If you don’t ask, you’ll never know. Nowhere is this more true than in sales. As easy as it sounds it is the most neglected step in sales and marketing.
You can listen to hundreds of sales pitches or review as much marketing copy and you will often be hard pressed to find the “ask.” You will hear and see lots of features, maybe a little bit of benefits, but rarely will you find a “will you buy one?”
I think the formula for successfully asking for the sale is similar to the classic good communication rule of thumb:
- Tell them what you’re going to tell them
- Tell them
- Tell them what you told them
Tell ’em What You’re Going to Tell Them
Right out of the gate make sure your prospect understands why you are there. Nothing is worse for the customer than trying to guess, “What’s the catch?” Ever sit through the old Amway pitch? Excruciating!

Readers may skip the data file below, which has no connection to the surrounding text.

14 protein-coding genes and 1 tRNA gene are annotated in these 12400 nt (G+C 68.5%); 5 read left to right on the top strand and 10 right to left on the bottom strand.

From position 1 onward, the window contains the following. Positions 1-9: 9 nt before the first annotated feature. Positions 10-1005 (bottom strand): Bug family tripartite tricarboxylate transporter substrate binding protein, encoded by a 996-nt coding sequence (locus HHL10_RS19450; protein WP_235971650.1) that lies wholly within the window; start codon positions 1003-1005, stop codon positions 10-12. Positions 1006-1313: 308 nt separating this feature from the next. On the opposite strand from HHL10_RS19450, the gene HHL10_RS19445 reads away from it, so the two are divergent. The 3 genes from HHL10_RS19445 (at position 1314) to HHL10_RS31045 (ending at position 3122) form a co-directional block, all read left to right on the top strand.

Be clear on what you are selling and what you are going to be asking them to buy–then move into why they are going to want to make that purchase decision.
As you move through your benefits and what it is in it for them don’t forget to remind them what’s in it for you. Nothing makes a prospect more skittish about an offer than not understanding how you benefit.
Have you ever heard a sales pitch where you aren’t quite sure how the pitchman gets paid? It impacts trust. You feel like you may be entering into a scam.
Be right upfront–“When you buy one I get earn a commission.” The masters of this are car salesmen. How many times have you heard, “I am willing to give you a great deal on this one, because it puts me over my quota for the month.” It is cheesy, but he is clear on the fact that you are getting a great deal, because it benefits him.
It is a trust move. It makes the pitch more believable.
Tell ’em What You Told ’em
Don’t end the conversation without asking for the sale one last time. Whether you are looking for the real pain point, the real decision maker, or the real timeline–make sure you remind them that you want them to buy.
Try asking more and seeing if you sell more. How do you structure your “ask?”
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